Kasparov and Deep Blue 15 years on … and how to im...
Kasparov and Deep Blue 15 years on … and how to improve your chess game
It's not just 15 years since Plusnet was born - it's also 15 years since Garry Kasparov was beaten by an IBM computer in a 6 game chess match. Read on for more about the match and the future of AI, and find out how you can you’re your broadband to help you to play like a Grand Master… On May 11 1997, Garry Kasparov became the first world chess champion to be defeated by a computer in match play under standard tournament time controls. The IBM computer, known as Deep Blue, beat Kasparov by 31/2 to 21/2 in the six-game match. We're marking the 15th anniversary of Deep Blue's win by taking a look at the famous match and the future for AI - and showing you how you can use your home broadband to help you to learn chess or improve your game.
Kasparov vs. Deep Blue
Kasparov's match with Deep Blue is the probably the most famous human vs. computer chess match in history - but it wasn't the first time that the Russian Grand Master had tested his skills against a machine. He had beaten a computer known as Deep Thought - named after the computer in Douglas Adam's 'Hitchhiker's Guide to the Galaxy' books - easily in 1989. Kasparov first played against Deep Blue, which had been designed by the same team of scientists as Deep Thought, in Philadelphia in February 1996. Deep Blue won the first of the 6 games, but Kasparov went on to win the match. In May 1997, a rematch took place. Deep Blue had been heavily upgraded and had been given the nickname 'Deeper Blue' as a result. Twice as fast as the original version, it could now calculate more than 200 million positions per second - and, although Kasparov won the first of the six games, Deep Blue took the match, winning the second and sixth games. The third, fourth and fifth games of the match were draws.
Controversy surrounding the Deep Blue rematch
Kasparov made a number of allegations about the rematch, including claiming that whilst the Deep Blue team could study hundreds of his previous games in order to help them to programme the computer, they denied him access to information about Deep Blue's past games. He also stated that he believed human chess players intervened during the course of the games, particularly the second - an allegation which IBM strongly denied. According to IBM, the only human intervention took place between games, something which the rules allowed for. The Kasparov vs. Deep Blue rematch and the controversy surrounding it later became the subject of a documentary, Game Over: Kasparov and the Machine (2003), directed by Vikram Jayanti:
AI and the future
In the 15 years since the match took place - and Plusnet started - huge leaps have been made in the field of Artificial Intelligence. As far as computerized chess goes, it's improving all the time. In 2005, a computer named Hydra beat British Grand Master Michael Adams; in 2006, world champion Vladimir Kramincik was defeated by a program called Deep Fritz; and Pocket Fritz, a PDA programme, won the Mercusor Cup in Argentina in 2009. But developments like this are just the tip of the iceberg when it comes to the computing and AI. One of the many features of AI which is constantly being developed, for example, is natural language processing. And according to a report by the Centre for Future Studies [.doc] commissioned by us earlier in the year, this is likely to be driven further forward during the next 15 years: "By 2027, a computer could pass the “Turing test”, with humans being unable to tell whether they are speaking to a machine or to another human. CGI characters will be indistinguishable from real people," was one of the predictions made in our report by expert futurist Dr. Frank Shaw.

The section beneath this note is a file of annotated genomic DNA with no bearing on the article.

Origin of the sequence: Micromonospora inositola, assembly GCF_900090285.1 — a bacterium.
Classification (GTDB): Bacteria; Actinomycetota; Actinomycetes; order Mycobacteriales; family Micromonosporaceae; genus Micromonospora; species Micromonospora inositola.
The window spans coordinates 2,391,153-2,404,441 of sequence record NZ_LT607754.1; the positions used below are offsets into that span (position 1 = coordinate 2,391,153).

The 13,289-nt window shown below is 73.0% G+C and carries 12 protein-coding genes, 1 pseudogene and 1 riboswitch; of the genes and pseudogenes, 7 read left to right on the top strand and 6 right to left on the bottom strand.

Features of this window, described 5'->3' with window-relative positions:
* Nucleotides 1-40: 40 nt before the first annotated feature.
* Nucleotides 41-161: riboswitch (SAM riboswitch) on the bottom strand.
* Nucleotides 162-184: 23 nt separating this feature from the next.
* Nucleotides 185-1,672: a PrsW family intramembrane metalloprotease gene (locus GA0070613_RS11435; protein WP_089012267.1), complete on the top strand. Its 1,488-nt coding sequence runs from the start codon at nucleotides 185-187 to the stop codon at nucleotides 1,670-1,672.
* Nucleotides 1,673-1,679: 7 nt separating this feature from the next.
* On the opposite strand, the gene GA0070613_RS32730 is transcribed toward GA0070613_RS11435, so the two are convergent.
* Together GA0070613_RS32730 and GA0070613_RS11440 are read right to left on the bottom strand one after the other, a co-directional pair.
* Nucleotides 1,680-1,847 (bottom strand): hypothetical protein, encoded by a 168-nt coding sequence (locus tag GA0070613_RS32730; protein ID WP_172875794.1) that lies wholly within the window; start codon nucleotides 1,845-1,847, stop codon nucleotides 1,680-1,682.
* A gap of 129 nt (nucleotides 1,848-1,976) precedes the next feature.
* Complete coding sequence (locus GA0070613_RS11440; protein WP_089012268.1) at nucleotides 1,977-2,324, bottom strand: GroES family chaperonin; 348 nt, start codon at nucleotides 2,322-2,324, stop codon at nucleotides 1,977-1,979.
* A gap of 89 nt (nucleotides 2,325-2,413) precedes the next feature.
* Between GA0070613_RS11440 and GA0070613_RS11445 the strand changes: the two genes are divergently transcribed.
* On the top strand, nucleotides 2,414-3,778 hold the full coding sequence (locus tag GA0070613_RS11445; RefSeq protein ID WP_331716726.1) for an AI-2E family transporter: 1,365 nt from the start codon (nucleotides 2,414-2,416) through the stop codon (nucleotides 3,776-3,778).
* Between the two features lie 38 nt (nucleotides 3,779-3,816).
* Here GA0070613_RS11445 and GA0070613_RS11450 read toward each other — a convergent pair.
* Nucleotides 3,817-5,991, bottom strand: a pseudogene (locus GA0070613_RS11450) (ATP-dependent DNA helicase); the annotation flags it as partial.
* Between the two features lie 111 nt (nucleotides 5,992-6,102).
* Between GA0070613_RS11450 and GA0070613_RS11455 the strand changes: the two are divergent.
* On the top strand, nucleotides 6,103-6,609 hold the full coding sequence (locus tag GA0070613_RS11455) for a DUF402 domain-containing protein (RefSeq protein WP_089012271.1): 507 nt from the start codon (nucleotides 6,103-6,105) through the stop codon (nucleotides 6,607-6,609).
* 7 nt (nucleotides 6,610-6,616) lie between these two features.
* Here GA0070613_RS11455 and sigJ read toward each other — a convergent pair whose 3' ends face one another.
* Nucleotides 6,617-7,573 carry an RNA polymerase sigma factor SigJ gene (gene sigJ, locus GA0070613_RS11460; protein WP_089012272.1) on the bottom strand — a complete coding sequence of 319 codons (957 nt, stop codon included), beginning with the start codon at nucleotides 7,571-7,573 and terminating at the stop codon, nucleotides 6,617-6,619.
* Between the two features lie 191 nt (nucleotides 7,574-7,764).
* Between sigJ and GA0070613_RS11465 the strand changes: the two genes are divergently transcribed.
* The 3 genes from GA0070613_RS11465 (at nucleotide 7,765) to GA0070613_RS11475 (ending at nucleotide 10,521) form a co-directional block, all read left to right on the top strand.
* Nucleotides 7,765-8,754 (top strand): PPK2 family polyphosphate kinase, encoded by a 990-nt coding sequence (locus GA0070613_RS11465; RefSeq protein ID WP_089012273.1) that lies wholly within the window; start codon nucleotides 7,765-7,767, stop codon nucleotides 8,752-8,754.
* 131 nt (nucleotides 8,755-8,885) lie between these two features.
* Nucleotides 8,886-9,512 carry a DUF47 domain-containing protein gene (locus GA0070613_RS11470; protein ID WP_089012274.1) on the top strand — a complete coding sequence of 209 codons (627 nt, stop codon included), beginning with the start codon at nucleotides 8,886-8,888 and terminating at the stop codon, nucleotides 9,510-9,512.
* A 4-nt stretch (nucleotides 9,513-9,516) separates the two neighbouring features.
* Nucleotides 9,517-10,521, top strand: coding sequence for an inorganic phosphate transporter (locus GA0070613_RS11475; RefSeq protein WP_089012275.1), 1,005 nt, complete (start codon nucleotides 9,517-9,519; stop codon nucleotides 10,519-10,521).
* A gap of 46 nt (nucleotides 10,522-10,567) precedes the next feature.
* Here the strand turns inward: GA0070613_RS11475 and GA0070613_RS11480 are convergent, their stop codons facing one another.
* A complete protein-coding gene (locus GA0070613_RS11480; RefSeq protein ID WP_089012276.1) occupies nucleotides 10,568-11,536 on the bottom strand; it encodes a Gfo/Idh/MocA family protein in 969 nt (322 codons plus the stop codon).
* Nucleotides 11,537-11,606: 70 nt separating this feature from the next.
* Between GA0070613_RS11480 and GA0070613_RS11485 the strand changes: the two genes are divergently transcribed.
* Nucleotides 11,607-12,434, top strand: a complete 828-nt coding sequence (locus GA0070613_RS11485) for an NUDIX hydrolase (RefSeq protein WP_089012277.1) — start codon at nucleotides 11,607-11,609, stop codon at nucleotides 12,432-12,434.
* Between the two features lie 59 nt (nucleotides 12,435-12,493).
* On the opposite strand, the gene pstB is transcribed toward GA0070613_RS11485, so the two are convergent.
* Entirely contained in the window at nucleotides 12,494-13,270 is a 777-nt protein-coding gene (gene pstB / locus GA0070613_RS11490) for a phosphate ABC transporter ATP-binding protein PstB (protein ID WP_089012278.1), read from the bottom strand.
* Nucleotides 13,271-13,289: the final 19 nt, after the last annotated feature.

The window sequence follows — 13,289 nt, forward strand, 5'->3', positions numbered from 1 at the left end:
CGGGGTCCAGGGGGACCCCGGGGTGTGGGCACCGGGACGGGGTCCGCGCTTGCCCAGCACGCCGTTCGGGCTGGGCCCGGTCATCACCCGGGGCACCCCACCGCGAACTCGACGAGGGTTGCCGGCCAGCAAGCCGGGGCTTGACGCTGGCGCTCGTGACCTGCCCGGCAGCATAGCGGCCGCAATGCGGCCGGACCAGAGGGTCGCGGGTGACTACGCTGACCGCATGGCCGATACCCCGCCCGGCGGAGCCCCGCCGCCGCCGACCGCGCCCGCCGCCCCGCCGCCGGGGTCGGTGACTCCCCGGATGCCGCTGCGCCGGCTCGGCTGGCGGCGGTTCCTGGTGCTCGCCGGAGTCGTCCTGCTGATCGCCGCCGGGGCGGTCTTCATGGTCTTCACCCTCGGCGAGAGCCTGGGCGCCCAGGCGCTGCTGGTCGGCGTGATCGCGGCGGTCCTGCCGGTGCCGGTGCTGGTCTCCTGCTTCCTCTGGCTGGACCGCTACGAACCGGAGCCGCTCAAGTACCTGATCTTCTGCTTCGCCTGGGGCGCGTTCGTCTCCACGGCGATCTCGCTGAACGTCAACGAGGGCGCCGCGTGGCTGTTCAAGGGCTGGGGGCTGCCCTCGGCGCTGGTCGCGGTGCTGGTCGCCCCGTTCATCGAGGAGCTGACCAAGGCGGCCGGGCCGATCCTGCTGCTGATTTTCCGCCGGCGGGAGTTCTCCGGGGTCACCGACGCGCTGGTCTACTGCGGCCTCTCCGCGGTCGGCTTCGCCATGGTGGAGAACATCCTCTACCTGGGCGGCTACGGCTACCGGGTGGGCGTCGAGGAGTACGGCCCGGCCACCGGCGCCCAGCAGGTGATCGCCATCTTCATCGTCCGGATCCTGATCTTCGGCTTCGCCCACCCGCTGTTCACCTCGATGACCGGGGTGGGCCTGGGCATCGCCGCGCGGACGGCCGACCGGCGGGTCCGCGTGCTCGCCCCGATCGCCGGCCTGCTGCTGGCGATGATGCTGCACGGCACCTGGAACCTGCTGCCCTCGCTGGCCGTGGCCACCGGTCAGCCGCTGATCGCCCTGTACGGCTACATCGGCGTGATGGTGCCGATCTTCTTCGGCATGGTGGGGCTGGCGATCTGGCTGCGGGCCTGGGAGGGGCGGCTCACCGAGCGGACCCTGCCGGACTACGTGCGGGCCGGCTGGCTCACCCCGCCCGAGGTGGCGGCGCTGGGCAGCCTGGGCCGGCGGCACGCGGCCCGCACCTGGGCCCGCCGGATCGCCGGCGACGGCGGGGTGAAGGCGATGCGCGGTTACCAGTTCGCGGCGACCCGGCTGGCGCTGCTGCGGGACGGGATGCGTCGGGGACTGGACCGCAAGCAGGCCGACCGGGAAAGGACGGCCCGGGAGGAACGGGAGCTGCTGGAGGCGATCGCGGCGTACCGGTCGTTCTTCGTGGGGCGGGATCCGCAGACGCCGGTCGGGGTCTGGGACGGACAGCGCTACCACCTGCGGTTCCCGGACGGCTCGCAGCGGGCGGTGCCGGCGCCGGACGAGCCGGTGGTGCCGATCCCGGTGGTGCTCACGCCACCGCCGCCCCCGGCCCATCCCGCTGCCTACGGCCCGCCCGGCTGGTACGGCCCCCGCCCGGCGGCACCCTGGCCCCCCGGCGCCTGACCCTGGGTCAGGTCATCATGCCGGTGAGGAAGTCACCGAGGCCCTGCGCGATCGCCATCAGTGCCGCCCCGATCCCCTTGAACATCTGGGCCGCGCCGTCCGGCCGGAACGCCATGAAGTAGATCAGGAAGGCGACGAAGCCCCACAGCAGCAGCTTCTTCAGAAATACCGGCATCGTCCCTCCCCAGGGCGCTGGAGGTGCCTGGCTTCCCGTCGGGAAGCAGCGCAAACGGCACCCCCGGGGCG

Improve your chess game on t'internet
We can't all play chess like Deep Blue or a Grand Master - but you can use your Plusnet home broadband to help you improve your game. Whether you're just starting out or having been playing for years, you'll find websites and online resources to suit you. Here are just a few ways in which you can use broadband to help you make the right moves: • Get some great tips at a dedicated chess site - Chess is one of the most popular games in the world, so it's not surprising there are some great chess websites out there. One of the best resources on t'internet is Chess.com - it's packed with articles, video tutorials and puzzles, and also has a virtual chess coach feature, online chess tournaments and games, and forums where you can talk to other chess players. • Shop online - Whether you're looking for a chess board, instructional books or the latest chess software, you'll find it all online. You can shop at big retailers like Amazon or, for something a little different, head to a specialist chess store. The London Chess Centre, stocks a great range of products for chess fans and you'll also be able to order copies of Chess Magazine, its flagship publication, via the site. • Check out some classic moves - YouTube's the place to go if you want to learn from the Grand Masters. There are some fantastic videos on the site which show classic games, move by move, including the controversial Game 2 of Kasparov's 1997 match against Deep Blue: Do you remember the Kasparov vs. Deep Blue 1997 rematch? What did you think about it? Do you play chess online? How do you use your broadband to improve your chess game? How do you think developments in AI will affect us in future? Let us know below…